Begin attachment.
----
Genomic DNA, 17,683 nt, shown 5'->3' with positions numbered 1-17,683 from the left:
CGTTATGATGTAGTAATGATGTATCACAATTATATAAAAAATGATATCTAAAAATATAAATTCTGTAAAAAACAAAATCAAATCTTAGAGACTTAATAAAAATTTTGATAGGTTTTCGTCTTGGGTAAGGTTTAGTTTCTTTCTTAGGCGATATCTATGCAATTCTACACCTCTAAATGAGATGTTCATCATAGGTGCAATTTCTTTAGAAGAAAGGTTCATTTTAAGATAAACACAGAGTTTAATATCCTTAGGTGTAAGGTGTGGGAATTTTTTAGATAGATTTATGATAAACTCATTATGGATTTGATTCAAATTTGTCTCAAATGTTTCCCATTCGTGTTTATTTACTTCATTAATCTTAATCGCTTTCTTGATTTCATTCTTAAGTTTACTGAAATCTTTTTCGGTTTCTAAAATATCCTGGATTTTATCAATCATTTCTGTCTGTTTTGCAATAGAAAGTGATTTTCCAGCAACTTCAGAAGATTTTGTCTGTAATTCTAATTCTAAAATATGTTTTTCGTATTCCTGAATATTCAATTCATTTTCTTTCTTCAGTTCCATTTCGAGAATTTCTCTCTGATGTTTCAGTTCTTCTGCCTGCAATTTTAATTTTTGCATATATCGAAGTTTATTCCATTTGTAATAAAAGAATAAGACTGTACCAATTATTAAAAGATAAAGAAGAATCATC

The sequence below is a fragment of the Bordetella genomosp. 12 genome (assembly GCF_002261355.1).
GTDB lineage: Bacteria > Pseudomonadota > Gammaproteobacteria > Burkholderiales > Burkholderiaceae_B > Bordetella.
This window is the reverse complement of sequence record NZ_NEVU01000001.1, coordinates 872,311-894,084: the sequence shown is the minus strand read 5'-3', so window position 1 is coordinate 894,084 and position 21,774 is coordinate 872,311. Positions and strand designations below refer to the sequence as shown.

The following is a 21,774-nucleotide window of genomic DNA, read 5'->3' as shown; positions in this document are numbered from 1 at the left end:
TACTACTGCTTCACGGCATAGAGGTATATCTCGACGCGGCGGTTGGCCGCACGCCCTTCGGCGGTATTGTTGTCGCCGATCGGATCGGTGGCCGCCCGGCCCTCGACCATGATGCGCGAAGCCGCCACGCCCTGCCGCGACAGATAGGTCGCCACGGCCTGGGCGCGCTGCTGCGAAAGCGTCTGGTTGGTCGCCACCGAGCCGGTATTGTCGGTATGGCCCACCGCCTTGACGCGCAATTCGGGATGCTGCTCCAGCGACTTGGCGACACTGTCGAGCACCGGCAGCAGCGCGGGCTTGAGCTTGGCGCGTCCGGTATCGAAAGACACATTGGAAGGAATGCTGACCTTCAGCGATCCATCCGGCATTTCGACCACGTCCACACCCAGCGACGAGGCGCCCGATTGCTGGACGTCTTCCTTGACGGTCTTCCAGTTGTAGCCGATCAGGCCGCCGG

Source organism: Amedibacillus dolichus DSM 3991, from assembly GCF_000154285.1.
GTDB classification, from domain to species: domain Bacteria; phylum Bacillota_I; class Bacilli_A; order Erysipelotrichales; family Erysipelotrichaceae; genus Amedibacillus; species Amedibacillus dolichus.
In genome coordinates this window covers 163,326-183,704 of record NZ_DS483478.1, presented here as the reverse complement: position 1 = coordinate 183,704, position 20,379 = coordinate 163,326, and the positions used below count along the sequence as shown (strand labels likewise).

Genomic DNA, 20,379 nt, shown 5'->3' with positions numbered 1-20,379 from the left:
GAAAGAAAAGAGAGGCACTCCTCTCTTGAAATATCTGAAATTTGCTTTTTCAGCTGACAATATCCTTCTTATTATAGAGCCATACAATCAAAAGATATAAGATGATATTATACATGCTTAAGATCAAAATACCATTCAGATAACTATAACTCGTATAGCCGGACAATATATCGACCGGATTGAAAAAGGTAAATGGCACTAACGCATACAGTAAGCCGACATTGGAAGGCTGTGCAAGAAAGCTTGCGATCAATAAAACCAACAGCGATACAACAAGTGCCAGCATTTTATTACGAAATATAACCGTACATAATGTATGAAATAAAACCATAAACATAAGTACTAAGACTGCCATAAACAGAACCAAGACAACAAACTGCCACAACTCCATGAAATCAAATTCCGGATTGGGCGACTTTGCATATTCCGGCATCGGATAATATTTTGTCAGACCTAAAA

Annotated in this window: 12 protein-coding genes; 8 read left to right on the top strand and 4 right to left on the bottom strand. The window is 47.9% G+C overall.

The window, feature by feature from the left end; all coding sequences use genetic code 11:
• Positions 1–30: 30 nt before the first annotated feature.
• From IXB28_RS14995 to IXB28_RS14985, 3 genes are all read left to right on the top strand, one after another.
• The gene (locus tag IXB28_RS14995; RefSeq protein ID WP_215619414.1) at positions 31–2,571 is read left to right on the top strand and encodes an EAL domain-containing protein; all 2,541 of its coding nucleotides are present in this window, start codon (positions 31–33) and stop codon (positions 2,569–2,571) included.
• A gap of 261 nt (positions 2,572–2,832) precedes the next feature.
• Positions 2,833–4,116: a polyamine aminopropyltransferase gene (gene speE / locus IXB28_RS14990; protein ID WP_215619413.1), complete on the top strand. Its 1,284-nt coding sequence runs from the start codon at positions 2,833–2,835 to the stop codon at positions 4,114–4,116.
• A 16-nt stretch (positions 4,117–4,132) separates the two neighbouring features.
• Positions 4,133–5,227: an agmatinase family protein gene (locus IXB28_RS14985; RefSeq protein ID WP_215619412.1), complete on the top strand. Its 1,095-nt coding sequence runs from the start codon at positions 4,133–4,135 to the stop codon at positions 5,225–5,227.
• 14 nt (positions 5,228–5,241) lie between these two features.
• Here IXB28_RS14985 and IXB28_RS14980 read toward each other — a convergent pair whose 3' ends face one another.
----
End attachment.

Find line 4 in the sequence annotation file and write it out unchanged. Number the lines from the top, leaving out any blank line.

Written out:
GTDB lineage: Bacteria > Pseudomonadota > Gammaproteobacteria > Burkholderiales > Burkholderiaceae_B > Bordetella.